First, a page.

Sunday, March 30, 2014

No luck in Louisiana

Wildlife biologists can be an awful lot like gold miners, exploring new areas to be the first on the scene to find a new species or rediscover an ancient overlooked vein of biodiversity.  But sometimes what you don't find is just as important as when you uncover that rare nugget.  This is certainly the case in survey efforts to find eastern spotted skunks, a species on a precipitous decline across much of its range.  

Over the course of four years between 2009 and 2012, researchers Paul Leberg and Rebecca Davis of the University of Louisiana at Lafayette used proven spotted skunk detection methods to try to find out if eastern spotted skunks still remained in the Louisiana.  Using a combination of baited track plates, remotely triggered camera traps, hair snares and live traps the researchers failed to find even a single trace of an eastern spotted skunk remaining in the state.  

Declines in eastern spotted skunks across their historic range have been reported to be as high as 99%.  In Louisiana, a 97% decline in eastern spotted skunks was first documented over four decades ago based on declines in statewide fur sales between the 1920's and 1960's.  Now there is scientific evidence to suggest that eastern spotted skunks are very rare or perhaps extirpated from the state.  

The author's failure to find even a single animal following the first systematic survey of a state at the core of their former historic range should raise further conservation concern for the future of this species.  Unfortunately, with spotted skinks being so rare and on the verge of extirpation in Louisiana and elsewhere through the central, southern and eastern US, it is increasingly difficult or impossible to learn what they need to persist.  

We now more than ever need the public to step forward with sighting of this species so that researchers can begin to conduct detailed studies to find out about there ecology.  Only by discovering what conditions they do rely on and what impacts their survival will we be able to conserve the species effectively into the future.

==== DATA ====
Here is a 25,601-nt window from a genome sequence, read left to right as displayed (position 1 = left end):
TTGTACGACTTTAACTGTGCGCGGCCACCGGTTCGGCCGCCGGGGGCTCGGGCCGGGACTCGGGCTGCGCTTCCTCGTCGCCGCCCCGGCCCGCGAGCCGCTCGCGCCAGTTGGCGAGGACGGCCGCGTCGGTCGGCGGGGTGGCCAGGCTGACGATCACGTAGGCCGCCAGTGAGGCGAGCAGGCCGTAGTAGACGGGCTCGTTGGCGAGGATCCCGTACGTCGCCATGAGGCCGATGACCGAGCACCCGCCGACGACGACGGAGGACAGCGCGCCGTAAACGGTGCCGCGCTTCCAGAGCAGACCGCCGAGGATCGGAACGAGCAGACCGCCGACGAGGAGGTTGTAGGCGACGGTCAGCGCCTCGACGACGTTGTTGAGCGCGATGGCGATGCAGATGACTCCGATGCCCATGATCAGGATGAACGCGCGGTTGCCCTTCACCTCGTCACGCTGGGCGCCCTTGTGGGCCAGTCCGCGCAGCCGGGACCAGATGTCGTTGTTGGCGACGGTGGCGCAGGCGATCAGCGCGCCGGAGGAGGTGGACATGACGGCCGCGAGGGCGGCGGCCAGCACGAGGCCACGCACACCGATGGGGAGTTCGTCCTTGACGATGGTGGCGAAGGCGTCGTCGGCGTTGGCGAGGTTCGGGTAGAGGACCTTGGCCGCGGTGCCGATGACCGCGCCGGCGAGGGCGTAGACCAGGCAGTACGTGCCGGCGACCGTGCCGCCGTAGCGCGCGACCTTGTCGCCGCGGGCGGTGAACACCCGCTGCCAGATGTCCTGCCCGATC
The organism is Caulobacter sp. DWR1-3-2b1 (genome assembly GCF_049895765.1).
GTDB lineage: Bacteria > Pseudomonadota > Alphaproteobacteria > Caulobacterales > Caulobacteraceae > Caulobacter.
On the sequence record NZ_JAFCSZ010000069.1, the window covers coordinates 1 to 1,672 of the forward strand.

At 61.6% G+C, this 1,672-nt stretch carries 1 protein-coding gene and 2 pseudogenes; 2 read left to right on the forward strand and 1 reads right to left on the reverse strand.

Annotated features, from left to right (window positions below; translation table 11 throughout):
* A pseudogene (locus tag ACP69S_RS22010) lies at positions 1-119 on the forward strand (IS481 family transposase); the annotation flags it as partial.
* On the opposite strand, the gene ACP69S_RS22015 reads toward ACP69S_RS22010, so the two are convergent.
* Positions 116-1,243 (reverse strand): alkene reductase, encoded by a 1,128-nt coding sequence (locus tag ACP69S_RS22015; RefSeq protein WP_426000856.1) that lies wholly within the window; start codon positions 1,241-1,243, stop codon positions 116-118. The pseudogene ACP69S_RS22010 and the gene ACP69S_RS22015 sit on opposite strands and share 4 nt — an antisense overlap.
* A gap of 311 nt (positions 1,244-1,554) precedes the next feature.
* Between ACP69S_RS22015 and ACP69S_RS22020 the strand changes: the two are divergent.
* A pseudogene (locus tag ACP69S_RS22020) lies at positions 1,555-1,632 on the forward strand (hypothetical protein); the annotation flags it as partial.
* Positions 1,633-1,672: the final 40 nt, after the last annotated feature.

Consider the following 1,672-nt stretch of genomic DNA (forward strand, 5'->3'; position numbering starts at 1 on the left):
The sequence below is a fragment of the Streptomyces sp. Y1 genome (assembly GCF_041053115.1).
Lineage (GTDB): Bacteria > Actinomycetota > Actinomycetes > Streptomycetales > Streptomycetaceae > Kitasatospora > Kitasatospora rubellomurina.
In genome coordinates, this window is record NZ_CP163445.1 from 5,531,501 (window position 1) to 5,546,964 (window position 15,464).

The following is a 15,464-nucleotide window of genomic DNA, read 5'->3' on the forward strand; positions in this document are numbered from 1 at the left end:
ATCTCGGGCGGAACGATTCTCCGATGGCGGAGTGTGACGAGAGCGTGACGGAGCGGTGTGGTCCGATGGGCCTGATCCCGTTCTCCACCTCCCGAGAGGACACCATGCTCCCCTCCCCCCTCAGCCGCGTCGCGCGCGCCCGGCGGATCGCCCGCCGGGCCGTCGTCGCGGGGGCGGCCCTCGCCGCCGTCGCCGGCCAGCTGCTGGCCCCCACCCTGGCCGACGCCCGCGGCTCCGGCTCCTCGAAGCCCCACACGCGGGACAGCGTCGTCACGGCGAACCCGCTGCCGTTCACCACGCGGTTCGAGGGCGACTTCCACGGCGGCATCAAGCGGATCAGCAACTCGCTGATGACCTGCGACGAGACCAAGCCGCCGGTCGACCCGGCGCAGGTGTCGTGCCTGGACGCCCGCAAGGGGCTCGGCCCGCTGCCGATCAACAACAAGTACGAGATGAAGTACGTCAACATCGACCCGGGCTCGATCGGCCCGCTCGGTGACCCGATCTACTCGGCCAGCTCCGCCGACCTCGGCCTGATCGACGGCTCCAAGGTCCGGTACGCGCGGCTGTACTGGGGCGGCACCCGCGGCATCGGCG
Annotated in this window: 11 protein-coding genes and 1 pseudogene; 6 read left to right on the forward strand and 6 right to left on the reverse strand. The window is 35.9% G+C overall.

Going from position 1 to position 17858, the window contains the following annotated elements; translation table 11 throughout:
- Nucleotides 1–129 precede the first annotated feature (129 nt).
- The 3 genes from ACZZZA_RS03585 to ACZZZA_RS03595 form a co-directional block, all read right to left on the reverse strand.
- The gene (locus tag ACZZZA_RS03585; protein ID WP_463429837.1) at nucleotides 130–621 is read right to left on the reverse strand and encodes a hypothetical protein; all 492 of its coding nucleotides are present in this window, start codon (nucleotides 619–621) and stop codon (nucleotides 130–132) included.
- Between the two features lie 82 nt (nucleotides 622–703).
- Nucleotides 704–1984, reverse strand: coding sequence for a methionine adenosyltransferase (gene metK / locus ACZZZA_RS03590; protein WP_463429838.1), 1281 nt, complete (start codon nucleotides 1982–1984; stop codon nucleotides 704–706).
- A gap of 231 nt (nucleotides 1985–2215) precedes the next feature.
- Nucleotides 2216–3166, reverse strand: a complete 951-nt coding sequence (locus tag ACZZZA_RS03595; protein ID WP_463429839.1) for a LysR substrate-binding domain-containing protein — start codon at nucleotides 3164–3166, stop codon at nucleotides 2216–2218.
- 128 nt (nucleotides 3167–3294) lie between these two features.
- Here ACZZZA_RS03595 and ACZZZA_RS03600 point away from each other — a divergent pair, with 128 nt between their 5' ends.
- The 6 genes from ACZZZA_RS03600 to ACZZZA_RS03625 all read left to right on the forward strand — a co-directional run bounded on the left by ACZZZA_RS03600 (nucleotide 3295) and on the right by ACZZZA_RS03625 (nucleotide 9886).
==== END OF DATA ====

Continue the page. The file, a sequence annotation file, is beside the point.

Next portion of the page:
Further reading:

Gompper, M. E. and H. M. Hackett. 2005.  The long-term, range-wide decline of a once common carnivore: the eastern spotted skunk (Spilogale putorius). Anim. Conserv., 8:195-201.

Leberg, P. and R. Davis.  2013.  Assessment of population status and habitat use of the eastern spotted skunk in Louisiana.  Final Report submitted to U.S. Fish and Wildlife Service, Lafayette, Louisiana.

Lowery, G. H. 1976. The mammals of Louisiana and its adjacent waters. Kingsport Press Inc. Kingsport, Tennessee.

Sunday, March 2, 2014

Don't mess with the spotted skunk!

Video footage from California suggests that when it comes to scavenging a deer carcass, the diminutive western spotted skunk gets first dibs.  Scientists at University of California Davis placed a trail camera on deer that was killed by a mountain lion they had been studying (note the tracking collar in the video below) when they happened to catch on video a western spotted skunk chasing a much larger mountain lion from the carcass.  

The observation was reported in the recent issue of Canadian Field Naturalist where the authors note that despite the spotted skunk being 1% of the body size of a mountain lion, it not only chased the big cat off of the carcass once, but again when the lion returned.  This represents the largest reported size differential of a smaller mammal successfully out-competing a larger one.  Way to go spotted skunk!

While cougars are not present in our study area here in the Appalachian mountains, this video footage makes us wonder about how we interpret interactions like the one in the image below.

Is this an example of multiple carnivores "sharing" a carcass, or could the camera trap image only be capturing the moment right before aggression?